National coverage of Michelle Obama’s trip to communist China has been overwhelmingly glowing and shamelessly quiet on Team Obama’s decision to allow no press contingent to follow along, because the trip was apparently “not political.” The networks dutifully repeated that with no protest, despite more than 30 tweets from the First Lady’s account touting her trip.
But NPR’s Weekend Edition Sunday deserves some kind of booby prize for burying the story of the press pool-drowning. Anchor Rachel Martin blatantly discussed how the Chinese press was fascinated by the trip, while ignoring the restricted access of American journalists.
Martin acknowledged “There will undoubtedly be some sightseeing, but it's hard as the first lady of the U.S. to go to China and not dip into geopolitics at some point.” So she interviewed liberal journalist Evan Osnos of The New Yorker, who tangentially mentioned American journalists having access in China:
MARTIN: So what does a trip like this by Michelle Obama, what does it actually achieve? I mean, is this just about endearing her to the Chinese people? And what good does that do in real terms?
OSNOS: Well, the goal is what the White House describes as people-to-people diplomacy. But there are a couple of concerns. One of the concerns, of course, is that public diplomacy matters but it's not a substitute for policy. And so, there have been some commentators in the U.S. who have said there may be a way of the spirit of this broader subject of cultural and educational exchange, to talk about some of the things that are important to that. For instance, ensuring that American journalists have access to China.
Martin skipped that subject and turned to the apparently free-wheeling Chinese press under a communist regime:
MARTIN: How closely do the Chinese press scrutinize a trip like this? Are they really paying attention to every stop along the first lady's tour and trying to read things into it?
OSNOS: They have been, yeah. The Chinese press has been very pleased by the design of this visit. One of the things that is interesting about this first lady on the Chinese side, Peng Liyuan, is that she's one of the first First Ladies that has ever really had a profile in China. Her predecessors were really anonymous figures. They played no role in public conversation, public debate. And what the Chinese government is trying to do is to create their own Michelle Obama. They want to create somebody who has a public profile because they recognize that Chinese people today expect more of their leadership.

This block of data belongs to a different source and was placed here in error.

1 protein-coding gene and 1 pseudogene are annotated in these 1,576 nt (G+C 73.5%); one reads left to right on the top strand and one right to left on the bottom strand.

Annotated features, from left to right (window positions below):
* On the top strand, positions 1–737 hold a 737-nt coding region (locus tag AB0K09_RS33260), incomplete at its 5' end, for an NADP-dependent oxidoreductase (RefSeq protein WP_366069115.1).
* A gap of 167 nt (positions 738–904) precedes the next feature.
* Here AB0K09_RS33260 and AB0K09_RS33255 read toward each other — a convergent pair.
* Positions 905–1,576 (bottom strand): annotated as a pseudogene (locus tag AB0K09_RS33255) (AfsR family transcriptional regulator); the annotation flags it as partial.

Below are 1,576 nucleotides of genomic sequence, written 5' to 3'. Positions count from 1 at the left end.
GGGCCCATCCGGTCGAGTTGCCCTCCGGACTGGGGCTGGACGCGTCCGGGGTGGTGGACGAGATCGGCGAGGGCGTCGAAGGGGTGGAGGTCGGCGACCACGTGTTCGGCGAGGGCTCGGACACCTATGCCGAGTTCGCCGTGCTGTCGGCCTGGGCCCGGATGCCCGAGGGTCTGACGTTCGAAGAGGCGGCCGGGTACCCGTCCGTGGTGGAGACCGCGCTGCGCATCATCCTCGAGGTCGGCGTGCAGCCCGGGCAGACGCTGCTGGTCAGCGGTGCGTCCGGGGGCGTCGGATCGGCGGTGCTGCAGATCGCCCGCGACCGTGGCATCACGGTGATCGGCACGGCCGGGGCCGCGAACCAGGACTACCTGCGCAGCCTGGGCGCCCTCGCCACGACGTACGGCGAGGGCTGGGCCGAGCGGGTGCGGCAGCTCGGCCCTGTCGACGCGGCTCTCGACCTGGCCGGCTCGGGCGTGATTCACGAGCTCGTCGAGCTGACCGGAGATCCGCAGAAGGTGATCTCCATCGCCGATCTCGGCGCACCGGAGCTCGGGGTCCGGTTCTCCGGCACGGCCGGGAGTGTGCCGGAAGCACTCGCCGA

You know, after all, this is a generation that uses the Web to be able to criticize, to talk about what it is that they want out of the people running the country. And on some level, for all of its misgivings about the United States, the Chinese government looks at what the Obama family represents in America and they want to replicate some of that.
Earlier, Martin tried to find big similarities between Mrs. Obama and Ling Piyuan, because they both have fashionable tastes:
MARTIN: Let's start with what's been called a meeting of the First Wives Club in Beijing. Michelle Obama spent a day with Chinese president's wife, who is known for her taste in fashion and the arts, as is the first lady. Is that all they have in common?
OSNOS: Well, actually, they have more in common than perhaps any previous first lady's ever had. If you think about it, Michelle Obama was a Harvard-trained lawyer who supported her husband when he was making his way through the State Senate in Illinois. And Peng Liyuan was arguably, China's most famous folk singer. And she was in a way the breadwinner for her family while her husband was making his way up the ranks of the Chinese Communist Party.
OSNOS: So they have something in common.